The Resources Merit only says what you can buy, not what you can have. If a Resource zero character gets into a fight with a gun-carrying security guard, and manages to win, he can pick that gun up and use it just fine. He is even allowed to go and pick a fight with the guard just to get his gun to shoot someone else. There is some discussion on that here.

So that is what it is like to have 0 dots of Resources. Now one dot of Resources can get you a lot. If you had one dot that is a car, some body armour, even a gun.

This Merit reflects your character’s disposable income. She might live in an upscale condo, but if her income is tied up in the mortgage and child support payments, she might have little money to throw around. Characters are assumed to have basic necessities without Resources. The dot rating determines the relative amount of disposable funding the character has available, depending on your particular chronicle’s setting. The same amount of money means completely different things in a game set in Silicon Valley compared to one set in the Detroit slums. One dot is a little spending money here and there. Two is a comfortable, middle class wage. Three is a nicer, upper middle class life. Four is moderately wealthy. Five is filthy rich.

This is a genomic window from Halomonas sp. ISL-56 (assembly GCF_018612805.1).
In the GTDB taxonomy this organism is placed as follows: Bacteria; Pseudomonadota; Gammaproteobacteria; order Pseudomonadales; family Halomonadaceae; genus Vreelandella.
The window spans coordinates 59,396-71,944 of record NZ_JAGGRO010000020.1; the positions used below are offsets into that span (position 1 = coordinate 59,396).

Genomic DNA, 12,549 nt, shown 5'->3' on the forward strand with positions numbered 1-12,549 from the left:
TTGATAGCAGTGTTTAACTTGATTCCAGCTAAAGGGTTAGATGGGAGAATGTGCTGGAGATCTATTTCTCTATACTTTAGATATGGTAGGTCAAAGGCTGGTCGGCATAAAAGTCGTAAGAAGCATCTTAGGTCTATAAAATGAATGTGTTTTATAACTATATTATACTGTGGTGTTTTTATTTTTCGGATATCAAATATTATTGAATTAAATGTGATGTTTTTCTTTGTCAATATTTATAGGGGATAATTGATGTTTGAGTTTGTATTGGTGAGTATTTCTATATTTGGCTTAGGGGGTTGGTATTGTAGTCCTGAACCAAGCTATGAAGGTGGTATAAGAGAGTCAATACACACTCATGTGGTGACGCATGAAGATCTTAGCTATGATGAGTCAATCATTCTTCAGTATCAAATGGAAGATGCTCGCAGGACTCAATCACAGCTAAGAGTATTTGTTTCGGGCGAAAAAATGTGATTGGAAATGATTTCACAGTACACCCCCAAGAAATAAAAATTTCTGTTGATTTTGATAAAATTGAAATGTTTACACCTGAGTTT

Every item has an Availability rating. Once per chapter, your character can procure an item at her Resources level or lower without issue.
An item one Availability level above her Resources reduces her effective Resources by one dot for a full month, since she has to rapidly liquidate funds.
She can procure items two Availability level below her Resources without limit (within reason). For example, a character with Resources 4 can procure as many Availability 2 disposable cellphones as she needs.

On the other hand: the Luxury Merit
There is also the Luxury Merit from Seers of the Throne page 52. It is not restricted to Mages. While Resources represents disposable income, on top of basics like food, shelter and transportation, the Luxury Merit represents having huge quantities/qualities of these basics. Luxury 2 has the assets of someone with Resources 5. This means they always eat at the best restaurant, always fly first class, get to drive really flashy cars and have a home for them in every city they care to visit. Luxury 4 adds to this helicopters at their beck and call, a large staff of servants, and access to almost any whim they may desire — but not for Weapons or Cash. Luxury is often the result of a business/organisation paying for your needs. I always liked the idea of a Luxury 2, Resource 0 Archbishop.

It’s not perfect but it doesn’t involve tracking the cost of every bullet a PC fires while still showing the risk of growing obsession with the occult, not only financially but also in terms of the friends, allies, and respect they stand to lose should they go off the deep end.

Resources

ANother World of Darkness - Alpha Network Greyman Greyman